Trial of cannabis pain drug to bring sufferers ‘back to the light’
When the pain from his cancer got too great and the pain medication made him argumentative and fuzzy, Kevin Jocumsen told his wife he was planning to walk in front of a bus.
His family intervened and just a few weeks later he was part of a clinical trial for a cannabis-derived treatment that would go on to completely change his quality of life.
Kevin Jocumsen with wife Leeanne. Mr Jocumsen was diagnosed with prostate cancer 13 years ago and doctors believed they had tackled it with surgery, but it returned eight years later.
This time the treatment only managed to keep the cancer at bay, and the 66-year-old was forced to go on strong pain medication on an ongoing basis.
The meds kept the pain at bay, he said, but they also altered his personality. The first prescription left him vague and tired, while the second caused violent mood swings. “During that period, my mental health suffered, with depression and anxiety. With the pain that was associated with it, I wasn’t in a really good place,” he said.
Professor Janet Hardy is conducting a major trial of pain treatments derived from cannabis. CREDIT: MATER His wife, Leeanne, said things reached their darkest point one day after several months of treatment and pain medication.
“He came out and said ‘I’m done, I’m going to find a bus and walk in front of it’, and I realised things had got really bad,” she said.
Mr Jocumsen’s family helped him through the following few days, and then they approached his doctor about alternatives.
“I said, ‘we can’t keep using these medications, but without them, it’s not bearable, his emotions are all over the place’,” Leeanne said.
Mr Jocumsen’s doctor was Professor Janet Hardy, Mater’s director of palliative and supportive care, who coincidentally was running a clinical trial of a cannabis-derived treatment for cancer sufferers.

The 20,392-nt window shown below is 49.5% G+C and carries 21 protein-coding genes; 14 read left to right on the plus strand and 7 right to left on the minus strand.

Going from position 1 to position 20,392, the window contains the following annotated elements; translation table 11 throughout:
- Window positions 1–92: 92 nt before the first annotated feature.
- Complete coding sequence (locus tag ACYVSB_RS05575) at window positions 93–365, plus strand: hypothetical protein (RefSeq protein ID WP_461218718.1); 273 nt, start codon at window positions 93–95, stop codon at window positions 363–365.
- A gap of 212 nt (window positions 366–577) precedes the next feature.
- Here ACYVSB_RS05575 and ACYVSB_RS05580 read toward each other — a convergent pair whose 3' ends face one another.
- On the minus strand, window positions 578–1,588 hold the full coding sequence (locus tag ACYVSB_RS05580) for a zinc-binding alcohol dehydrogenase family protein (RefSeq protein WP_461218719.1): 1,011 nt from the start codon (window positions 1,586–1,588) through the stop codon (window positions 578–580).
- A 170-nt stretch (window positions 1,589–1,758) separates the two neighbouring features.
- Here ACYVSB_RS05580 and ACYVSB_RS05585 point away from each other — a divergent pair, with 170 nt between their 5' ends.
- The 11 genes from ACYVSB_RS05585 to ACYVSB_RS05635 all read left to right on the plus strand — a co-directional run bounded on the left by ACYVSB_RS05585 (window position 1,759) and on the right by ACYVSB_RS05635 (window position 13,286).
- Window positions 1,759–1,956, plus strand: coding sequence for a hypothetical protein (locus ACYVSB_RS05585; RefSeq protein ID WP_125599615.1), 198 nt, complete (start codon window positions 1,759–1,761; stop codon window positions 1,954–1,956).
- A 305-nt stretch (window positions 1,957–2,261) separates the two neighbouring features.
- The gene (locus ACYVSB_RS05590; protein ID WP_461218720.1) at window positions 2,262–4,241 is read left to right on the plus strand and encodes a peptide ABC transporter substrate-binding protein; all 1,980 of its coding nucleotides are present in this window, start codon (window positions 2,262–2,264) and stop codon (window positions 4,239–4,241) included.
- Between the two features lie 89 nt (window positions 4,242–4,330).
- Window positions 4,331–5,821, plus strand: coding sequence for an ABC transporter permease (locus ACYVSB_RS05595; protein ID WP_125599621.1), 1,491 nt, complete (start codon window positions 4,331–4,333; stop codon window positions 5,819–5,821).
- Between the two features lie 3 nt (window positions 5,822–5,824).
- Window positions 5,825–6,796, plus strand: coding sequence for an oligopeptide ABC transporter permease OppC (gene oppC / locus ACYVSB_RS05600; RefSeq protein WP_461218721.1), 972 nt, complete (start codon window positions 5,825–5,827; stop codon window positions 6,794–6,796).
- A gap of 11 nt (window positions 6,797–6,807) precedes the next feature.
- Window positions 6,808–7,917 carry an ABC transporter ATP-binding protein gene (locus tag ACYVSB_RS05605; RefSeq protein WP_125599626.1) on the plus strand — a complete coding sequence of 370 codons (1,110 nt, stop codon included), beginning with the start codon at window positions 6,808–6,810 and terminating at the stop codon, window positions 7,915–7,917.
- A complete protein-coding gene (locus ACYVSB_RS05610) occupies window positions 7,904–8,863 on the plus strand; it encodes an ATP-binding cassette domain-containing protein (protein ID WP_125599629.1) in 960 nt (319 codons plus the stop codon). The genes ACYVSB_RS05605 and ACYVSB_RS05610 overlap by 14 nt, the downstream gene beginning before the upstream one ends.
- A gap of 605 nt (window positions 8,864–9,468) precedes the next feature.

Cannabis-derived medications have received a lot of attention in recent years, with public support growing to make various extracts legal for use in a medical context.
However there has not been a lot of actual medical research, until very recently, to confirm exactly what the benefits of cannabis extracts are. “CBD and THC are the most common cannabinoids, but we don’t know what combination to give them in, what dose to give them in,” Professor Hardy said. “No one has really carefully and objectively documented the adverse event profiles.”
The professor had completed a successful pilot study of a treatment using CBD, and was now embarking on a full trial of the treatment, which she invited Mr Jocumsen to join.
Although the study is now only just wrapping up and neither Professor Hardy nor Mr Jocumsen know whether he got the drug or the placebo, he appeared to respond well to the treatment.
“Everything was doom and gloom before the treatment, I’d burst into tears all the time and it wouldn’t take much to upset me,” he said. “Once I was on the CBD treatment, it was like coming out of a deep dark place into the light.”
Professor Hardy said that was consistent with how researchers were coming to understand how CBD in particular works. Rather than having a direct pain-killing effect, it improves overall mood, enabling patients to push through.
She said she hoped her study and other work being done around the world could work out the best way to use cannabis products to help patients like Mr Jocumsen.
“This won’t replace morphine, but we’re hoping it might be an ancillary drug that people could take along with their morphine to help them deal with their pain,” she said.
Mr Jocumsen and his wife are now planning a series of trips around the country – pandemic allowing – which he said wouldn’t have been possible without the cannabis extract treatment.
“We’re going to go around Australia in a caravan; we’re planning on six to eight months,” he said. “We thought we had this beaten and then the cancer came back, so we’re going to spend as much time enjoying ourselves as we can.”